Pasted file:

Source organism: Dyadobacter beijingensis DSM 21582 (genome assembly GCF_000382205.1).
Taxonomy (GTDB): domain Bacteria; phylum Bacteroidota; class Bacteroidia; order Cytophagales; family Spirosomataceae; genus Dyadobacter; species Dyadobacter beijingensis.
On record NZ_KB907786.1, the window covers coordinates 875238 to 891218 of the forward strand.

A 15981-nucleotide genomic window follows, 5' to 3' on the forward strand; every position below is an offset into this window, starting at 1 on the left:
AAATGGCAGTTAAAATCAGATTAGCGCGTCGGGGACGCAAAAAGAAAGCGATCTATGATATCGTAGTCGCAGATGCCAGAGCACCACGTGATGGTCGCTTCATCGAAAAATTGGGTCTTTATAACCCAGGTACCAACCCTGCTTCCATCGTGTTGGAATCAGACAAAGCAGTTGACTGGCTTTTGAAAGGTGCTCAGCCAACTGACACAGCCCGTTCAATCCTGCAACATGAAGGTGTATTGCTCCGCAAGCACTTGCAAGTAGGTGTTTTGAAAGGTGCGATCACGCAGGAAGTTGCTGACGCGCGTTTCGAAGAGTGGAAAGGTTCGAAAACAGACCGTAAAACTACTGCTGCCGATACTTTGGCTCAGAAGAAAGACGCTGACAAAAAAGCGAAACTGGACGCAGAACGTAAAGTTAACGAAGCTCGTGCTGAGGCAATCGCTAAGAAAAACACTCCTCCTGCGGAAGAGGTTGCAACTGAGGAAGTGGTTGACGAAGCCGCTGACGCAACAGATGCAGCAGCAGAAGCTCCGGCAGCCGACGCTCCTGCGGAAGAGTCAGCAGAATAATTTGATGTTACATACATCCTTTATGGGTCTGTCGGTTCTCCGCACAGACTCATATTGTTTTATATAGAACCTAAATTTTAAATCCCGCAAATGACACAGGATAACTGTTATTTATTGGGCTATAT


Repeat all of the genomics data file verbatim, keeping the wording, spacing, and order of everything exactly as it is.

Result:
Source organism: Dyadobacter beijingensis DSM 21582 (genome assembly GCF_000382205.1).
Taxonomy (GTDB): domain Bacteria; phylum Bacteroidota; class Bacteroidia; order Cytophagales; family Spirosomataceae; genus Dyadobacter; species Dyadobacter beijingensis.
On record NZ_KB907786.1, the window covers coordinates 875238 to 891218 of the forward strand.

A 15981-nucleotide genomic window follows, 5' to 3' on the forward strand; every position below is an offset into this window, starting at 1 on the left:
AAATGGCAGTTAAAATCAGATTAGCGCGTCGGGGACGCAAAAAGAAAGCGATCTATGATATCGTAGTCGCAGATGCCAGAGCACCACGTGATGGTCGCTTCATCGAAAAATTGGGTCTTTATAACCCAGGTACCAACCCTGCTTCCATCGTGTTGGAATCAGACAAAGCAGTTGACTGGCTTTTGAAAGGTGCTCAGCCAACTGACACAGCCCGTTCAATCCTGCAACATGAAGGTGTATTGCTCCGCAAGCACTTGCAAGTAGGTGTTTTGAAAGGTGCGATCACGCAGGAAGTTGCTGACGCGCGTTTCGAAGAGTGGAAAGGTTCGAAAACAGACCGTAAAACTACTGCTGCCGATACTTTGGCTCAGAAGAAAGACGCTGACAAAAAAGCGAAACTGGACGCAGAACGTAAAGTTAACGAAGCTCGTGCTGAGGCAATCGCTAAGAAAAACACTCCTCCTGCGGAAGAGGTTGCAACTGAGGAAGTGGTTGACGAAGCCGCTGACGCAACAGATGCAGCAGCAGAAGCTCCGGCAGCCGACGCTCCTGCGGAAGAGTCAGCAGAATAATTTGATGTTACATACATCCTTTATGGGTCTGTCGGTTCTCCGCACAGACTCATATTGTTTTATATAGAACCTAAATTTTAAATCCCGCAAATGACACAGGATAACTGTTATTTATTGGGCTATAT